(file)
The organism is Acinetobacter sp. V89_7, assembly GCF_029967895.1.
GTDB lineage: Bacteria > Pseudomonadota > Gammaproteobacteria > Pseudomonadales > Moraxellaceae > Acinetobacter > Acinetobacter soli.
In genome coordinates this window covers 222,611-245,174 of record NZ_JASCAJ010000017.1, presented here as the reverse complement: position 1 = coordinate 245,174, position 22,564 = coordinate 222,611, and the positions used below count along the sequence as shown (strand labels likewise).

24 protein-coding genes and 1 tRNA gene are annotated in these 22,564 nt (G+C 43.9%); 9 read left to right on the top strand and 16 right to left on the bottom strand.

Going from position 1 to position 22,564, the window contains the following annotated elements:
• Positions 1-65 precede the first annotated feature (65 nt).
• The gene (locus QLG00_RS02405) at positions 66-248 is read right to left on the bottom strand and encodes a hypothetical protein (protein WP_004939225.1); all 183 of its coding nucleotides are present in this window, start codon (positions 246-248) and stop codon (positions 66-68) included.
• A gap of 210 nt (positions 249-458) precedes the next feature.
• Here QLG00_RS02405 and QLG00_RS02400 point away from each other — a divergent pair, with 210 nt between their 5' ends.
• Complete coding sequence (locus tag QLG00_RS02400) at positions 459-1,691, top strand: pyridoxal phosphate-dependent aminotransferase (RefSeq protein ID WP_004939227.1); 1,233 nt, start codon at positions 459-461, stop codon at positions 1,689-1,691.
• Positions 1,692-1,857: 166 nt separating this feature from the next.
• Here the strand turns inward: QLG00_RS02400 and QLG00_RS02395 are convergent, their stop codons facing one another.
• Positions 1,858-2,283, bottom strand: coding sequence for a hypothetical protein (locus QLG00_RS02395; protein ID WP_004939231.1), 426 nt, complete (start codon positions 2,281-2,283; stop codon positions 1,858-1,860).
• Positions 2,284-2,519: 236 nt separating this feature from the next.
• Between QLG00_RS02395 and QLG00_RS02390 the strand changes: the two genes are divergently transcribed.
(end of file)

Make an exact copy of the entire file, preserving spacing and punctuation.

The organism is Acinetobacter sp. V89_7, assembly GCF_029967895.1.
GTDB lineage: Bacteria > Pseudomonadota > Gammaproteobacteria > Pseudomonadales > Moraxellaceae > Acinetobacter > Acinetobacter soli.
In genome coordinates this window covers 222,611-245,174 of record NZ_JASCAJ010000017.1, presented here as the reverse complement: position 1 = coordinate 245,174, position 22,564 = coordinate 222,611, and the positions used below count along the sequence as shown (strand labels likewise).

24 protein-coding genes and 1 tRNA gene are annotated in these 22,564 nt (G+C 43.9%); 9 read left to right on the top strand and 16 right to left on the bottom strand.

Going from position 1 to position 22,564, the window contains the following annotated elements:
• Positions 1-65 precede the first annotated feature (65 nt).
• The gene (locus QLG00_RS02405) at positions 66-248 is read right to left on the bottom strand and encodes a hypothetical protein (protein WP_004939225.1); all 183 of its coding nucleotides are present in this window, start codon (positions 246-248) and stop codon (positions 66-68) included.
• A gap of 210 nt (positions 249-458) precedes the next feature.
• Here QLG00_RS02405 and QLG00_RS02400 point away from each other — a divergent pair, with 210 nt between their 5' ends.
• Complete coding sequence (locus tag QLG00_RS02400) at positions 459-1,691, top strand: pyridoxal phosphate-dependent aminotransferase (RefSeq protein ID WP_004939227.1); 1,233 nt, start codon at positions 459-461, stop codon at positions 1,689-1,691.
• Positions 1,692-1,857: 166 nt separating this feature from the next.
• Here the strand turns inward: QLG00_RS02400 and QLG00_RS02395 are convergent, their stop codons facing one another.
• Positions 1,858-2,283, bottom strand: coding sequence for a hypothetical protein (locus QLG00_RS02395; protein ID WP_004939231.1), 426 nt, complete (start codon positions 2,281-2,283; stop codon positions 1,858-1,860).
• Positions 2,284-2,519: 236 nt separating this feature from the next.
• Between QLG00_RS02395 and QLG00_RS02390 the strand changes: the two genes are divergently transcribed.